A completely new situation has arisen, as significant portions of Myanmar are now under controls of ethnic armies. A top junta spokesman has expressed apprehension that, if things are allowed to lapse in ‘chaos’ then it may lead to vivisection of the country. Whether it will come about or not, happenings in Myanmar have suddenly opened the possibility of a new geopolitical scenario in South and South East Asia.
China is interested to see a stable Myanmar, as it has made substantial infrastructural investments in the country. The China-Myanmar Economic Corridor (CMEC) has passed through large areas controlled by various ethnic armies. So Beijing cannot alienate them. At the same time, Beijing is uncomfortable with the suspension of work at the Myitsone Dam Project. Here the Tatmadaw Junta has failed to deliver what China wants. So Beijing is likely to feel no compunction if Myanmar is bundled out in several centres of power.
How would the US react to such a situation? It is difficult to predict. Washington has no love lost for the junta. It is actively supporting the National Unity Government (NUG), a platform for the conglomeration of forces opposed to military rule. The NUG has recently opened an office in Washington D.C. The US will welcome a return of democracy under a federal structure. Now would the ethnic armed organizations be prepared to abjure the culture of gun and imbibe a spirit of federalism? The road ahead will be difficult because many EAOs have lived through the atmosphere of armed insurrection since 1948, when Burma became independent. Here the country’s two big neighbours – China and India – can play constructive roles.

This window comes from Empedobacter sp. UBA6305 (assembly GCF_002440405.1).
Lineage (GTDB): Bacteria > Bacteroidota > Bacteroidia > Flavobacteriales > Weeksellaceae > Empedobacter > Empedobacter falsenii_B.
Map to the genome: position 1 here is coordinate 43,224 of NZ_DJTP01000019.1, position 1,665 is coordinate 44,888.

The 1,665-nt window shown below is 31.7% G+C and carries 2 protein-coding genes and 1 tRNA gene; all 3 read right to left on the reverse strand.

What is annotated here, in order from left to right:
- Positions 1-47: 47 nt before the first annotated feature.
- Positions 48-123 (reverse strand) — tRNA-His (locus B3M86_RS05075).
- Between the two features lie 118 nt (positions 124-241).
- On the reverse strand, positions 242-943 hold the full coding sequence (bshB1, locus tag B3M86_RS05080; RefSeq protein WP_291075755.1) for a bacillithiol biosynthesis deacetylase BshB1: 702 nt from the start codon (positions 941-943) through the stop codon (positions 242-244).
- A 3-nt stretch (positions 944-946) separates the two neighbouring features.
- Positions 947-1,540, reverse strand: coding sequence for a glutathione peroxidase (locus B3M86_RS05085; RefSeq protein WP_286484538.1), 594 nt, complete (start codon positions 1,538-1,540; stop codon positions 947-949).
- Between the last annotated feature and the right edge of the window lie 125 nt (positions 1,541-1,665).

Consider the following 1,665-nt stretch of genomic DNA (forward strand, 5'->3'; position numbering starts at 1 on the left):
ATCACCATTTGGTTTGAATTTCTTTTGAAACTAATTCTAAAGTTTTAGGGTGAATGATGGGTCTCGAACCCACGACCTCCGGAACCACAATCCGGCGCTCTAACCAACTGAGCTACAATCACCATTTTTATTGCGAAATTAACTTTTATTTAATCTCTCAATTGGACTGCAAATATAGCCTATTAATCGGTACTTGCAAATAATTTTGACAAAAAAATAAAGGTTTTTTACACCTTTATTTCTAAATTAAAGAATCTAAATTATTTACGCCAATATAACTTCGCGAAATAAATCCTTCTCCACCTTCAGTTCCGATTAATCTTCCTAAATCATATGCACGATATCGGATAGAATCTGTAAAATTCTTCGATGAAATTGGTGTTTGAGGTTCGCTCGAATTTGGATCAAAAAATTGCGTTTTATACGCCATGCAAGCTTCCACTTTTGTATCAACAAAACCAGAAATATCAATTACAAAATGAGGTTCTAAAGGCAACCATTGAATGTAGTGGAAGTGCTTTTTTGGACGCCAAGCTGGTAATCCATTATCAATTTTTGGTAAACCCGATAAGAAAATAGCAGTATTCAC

India has a tradition of sharing history with Burma, the present day Myanmar. It does not have much hold on the rebellious ethnic armies, but enjoys a history of exchange of civilizational ideas and traditions with the majority Bamar community. Most important, Aung San Suu Kyi, the country’s icon of democracy, has spent long years in India and has a major part of her education in New Delhi. For any wide reconciliation India can certainly play a vital role.
So there is a chance, albeit a bit distant from the present, for a confluence of interests of the US, China and India, so far as their Myanmar policies are concerned. The thing urgently needed is replacement of army rule and dismantling of deep rooted junta interests in different sectors of Myanmar’s society and economy.